text = "The process of handling text data is a little different compared to other problems. This is because the data is usually in text form. You ,therefore, have to figure out how to represent the data in a numeric form that can be understood by a machine learning model. In this article, let's take a look at how you can do that. Finally, you will build a deep learning model using TensorFlow to classify the text."


The next step is to instantiate the tokenizer from a pre-trained model vocabulary.

tokenizer = AutoTokenizer.from_pretrained("bert-base-uncased")


You can then use this tokenizer on the text. If you would like to return PyTorch tensors instead of TensorFlow's pass return_tensors="pt".

inputs = tokenizer(text, return_tensors="tf")


The tokenized sentence can also be converted to its original form using the decode function.

tokenizer.decode(inputs['input_ids'][0])

Hugging Face also allows padding of sentences to make them of the same length. This is done by passing the padding and truncation arguments. The sentences will be truncated to the maximum that the model can accept.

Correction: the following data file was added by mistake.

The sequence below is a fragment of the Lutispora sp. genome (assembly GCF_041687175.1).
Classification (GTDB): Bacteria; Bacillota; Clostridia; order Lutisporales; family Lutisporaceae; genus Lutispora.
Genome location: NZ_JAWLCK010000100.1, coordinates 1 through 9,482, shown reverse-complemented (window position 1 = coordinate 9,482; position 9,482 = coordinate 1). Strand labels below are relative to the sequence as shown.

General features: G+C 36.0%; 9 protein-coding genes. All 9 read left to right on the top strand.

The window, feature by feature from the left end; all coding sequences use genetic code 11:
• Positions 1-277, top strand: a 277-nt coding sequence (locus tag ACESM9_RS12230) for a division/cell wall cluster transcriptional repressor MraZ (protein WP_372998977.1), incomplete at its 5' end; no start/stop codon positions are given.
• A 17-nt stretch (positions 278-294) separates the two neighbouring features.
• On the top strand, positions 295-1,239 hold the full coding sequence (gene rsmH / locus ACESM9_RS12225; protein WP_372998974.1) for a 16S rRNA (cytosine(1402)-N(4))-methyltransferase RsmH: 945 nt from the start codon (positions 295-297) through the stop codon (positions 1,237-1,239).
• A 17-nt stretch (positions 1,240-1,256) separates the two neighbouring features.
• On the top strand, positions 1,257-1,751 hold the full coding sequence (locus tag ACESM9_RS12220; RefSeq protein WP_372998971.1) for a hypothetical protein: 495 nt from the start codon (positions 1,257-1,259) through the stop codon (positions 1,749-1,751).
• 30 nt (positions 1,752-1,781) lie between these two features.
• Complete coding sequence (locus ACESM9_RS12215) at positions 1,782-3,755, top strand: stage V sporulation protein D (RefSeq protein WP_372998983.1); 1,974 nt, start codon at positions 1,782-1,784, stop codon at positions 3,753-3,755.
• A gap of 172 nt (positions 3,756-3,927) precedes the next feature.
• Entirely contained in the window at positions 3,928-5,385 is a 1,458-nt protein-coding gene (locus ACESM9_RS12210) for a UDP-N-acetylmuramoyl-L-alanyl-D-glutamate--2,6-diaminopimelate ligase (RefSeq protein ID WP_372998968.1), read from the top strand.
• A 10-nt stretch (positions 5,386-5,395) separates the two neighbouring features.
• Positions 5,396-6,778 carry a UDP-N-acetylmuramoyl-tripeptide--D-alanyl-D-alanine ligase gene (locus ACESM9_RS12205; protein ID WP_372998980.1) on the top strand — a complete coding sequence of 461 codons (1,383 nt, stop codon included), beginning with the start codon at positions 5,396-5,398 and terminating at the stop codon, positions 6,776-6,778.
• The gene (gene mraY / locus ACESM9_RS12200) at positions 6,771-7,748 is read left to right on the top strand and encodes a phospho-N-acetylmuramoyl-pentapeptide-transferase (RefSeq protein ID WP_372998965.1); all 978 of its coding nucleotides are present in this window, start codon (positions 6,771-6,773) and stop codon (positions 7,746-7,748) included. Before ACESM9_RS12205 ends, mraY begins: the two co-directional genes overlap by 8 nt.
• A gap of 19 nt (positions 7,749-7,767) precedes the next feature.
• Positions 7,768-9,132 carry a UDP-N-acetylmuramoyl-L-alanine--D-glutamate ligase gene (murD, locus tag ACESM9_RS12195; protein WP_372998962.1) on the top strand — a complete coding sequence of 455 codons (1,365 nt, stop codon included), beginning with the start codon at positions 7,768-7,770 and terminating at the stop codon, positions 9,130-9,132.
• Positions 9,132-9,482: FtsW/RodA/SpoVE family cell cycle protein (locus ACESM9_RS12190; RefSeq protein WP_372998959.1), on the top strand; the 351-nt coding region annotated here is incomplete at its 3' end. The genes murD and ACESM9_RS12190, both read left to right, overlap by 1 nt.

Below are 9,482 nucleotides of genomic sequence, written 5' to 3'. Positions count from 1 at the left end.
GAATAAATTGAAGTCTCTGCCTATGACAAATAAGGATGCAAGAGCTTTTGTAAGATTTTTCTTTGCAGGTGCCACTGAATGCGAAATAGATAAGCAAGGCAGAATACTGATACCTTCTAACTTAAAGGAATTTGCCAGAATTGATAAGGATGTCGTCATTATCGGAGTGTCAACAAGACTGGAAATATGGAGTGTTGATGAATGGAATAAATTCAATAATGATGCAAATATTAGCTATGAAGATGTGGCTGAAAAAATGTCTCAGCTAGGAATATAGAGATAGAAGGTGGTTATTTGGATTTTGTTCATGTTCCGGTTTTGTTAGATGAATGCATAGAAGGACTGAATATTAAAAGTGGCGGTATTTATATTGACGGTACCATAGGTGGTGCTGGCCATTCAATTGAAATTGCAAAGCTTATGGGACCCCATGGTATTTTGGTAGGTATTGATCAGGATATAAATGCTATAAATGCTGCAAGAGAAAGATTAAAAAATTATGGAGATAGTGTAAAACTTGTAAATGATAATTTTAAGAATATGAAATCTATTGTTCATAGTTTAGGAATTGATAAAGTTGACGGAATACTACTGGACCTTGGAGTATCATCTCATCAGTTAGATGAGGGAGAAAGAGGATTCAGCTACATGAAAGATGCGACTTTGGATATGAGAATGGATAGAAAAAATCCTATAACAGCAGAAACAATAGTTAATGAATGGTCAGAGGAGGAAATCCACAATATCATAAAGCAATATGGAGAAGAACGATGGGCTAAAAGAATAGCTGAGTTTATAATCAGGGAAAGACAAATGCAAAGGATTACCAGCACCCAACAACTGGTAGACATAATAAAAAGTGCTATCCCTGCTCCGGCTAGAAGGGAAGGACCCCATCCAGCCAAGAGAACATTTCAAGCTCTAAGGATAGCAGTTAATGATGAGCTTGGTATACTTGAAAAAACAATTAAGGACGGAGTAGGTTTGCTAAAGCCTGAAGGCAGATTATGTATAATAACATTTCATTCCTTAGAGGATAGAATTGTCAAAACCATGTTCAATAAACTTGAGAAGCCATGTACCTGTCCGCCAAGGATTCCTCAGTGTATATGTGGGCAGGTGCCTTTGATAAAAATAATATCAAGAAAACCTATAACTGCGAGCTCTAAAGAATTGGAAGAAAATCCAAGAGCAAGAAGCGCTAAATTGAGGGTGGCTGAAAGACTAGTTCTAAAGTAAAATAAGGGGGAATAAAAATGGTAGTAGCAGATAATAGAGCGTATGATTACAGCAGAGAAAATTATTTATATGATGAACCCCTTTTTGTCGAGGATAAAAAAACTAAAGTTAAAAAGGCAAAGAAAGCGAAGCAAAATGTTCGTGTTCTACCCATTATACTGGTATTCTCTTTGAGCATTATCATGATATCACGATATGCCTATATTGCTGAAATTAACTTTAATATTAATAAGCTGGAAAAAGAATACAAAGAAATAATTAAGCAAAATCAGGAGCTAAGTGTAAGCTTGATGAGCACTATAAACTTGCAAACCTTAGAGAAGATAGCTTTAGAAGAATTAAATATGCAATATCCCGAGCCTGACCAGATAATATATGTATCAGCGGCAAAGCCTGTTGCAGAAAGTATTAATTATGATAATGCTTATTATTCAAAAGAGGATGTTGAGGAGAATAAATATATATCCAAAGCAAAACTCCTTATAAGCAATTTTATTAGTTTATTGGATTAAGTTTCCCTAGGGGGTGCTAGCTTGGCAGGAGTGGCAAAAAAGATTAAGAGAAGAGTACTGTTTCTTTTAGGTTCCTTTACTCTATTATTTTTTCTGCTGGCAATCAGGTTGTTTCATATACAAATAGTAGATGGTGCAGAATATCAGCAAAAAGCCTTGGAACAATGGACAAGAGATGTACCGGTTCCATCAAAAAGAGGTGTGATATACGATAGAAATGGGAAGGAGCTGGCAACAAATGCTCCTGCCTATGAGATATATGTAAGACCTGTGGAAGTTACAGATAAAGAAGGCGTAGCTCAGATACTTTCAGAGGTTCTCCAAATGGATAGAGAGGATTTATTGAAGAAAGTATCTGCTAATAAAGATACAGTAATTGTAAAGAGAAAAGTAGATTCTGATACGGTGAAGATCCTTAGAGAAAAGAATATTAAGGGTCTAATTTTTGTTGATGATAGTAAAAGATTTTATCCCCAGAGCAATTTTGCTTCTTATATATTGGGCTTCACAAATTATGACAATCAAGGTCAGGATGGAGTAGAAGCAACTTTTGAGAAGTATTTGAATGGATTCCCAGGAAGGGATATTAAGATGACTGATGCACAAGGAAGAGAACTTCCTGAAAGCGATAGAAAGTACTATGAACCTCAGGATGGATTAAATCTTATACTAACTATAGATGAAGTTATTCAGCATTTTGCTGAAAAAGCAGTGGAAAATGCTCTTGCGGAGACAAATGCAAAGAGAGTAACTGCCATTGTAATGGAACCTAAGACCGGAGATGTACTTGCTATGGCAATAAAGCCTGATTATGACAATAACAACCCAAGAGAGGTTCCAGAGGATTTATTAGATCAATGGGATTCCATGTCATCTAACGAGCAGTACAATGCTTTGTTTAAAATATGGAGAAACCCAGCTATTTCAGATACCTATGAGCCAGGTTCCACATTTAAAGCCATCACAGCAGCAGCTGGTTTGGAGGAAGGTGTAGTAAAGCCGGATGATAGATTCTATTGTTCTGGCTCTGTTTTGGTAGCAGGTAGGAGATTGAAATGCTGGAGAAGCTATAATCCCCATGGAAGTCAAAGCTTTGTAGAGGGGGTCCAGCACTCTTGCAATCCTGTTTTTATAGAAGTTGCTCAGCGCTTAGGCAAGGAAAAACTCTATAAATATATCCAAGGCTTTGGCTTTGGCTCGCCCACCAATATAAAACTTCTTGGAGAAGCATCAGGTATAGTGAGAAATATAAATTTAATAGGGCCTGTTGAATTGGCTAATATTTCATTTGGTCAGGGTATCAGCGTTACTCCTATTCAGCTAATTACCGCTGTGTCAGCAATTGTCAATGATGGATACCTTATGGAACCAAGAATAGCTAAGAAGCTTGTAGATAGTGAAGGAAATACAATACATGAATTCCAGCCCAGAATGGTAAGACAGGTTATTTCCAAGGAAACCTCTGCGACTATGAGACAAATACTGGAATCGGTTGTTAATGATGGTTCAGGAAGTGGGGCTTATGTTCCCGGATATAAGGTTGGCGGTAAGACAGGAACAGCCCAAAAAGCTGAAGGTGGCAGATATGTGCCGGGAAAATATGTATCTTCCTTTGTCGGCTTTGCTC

sentences = ["sentence one here",
" this is sentence two",
"sentence three comes here"]
tokenizer(sentences, padding=True, truncation=True, return_tensors="tf")

Final thoughts

In this article, you have seen how fast it is to use Hugging Face for various natural language processing tasks. You have also seen that the Transformer models achieve high accuracy on a variety of NLP tasks. You can also train the model on custom data. The Hugging Face platform can be used to search for new models as well as to share yours.

You can start playing with the library right away by making a copy of this notebook.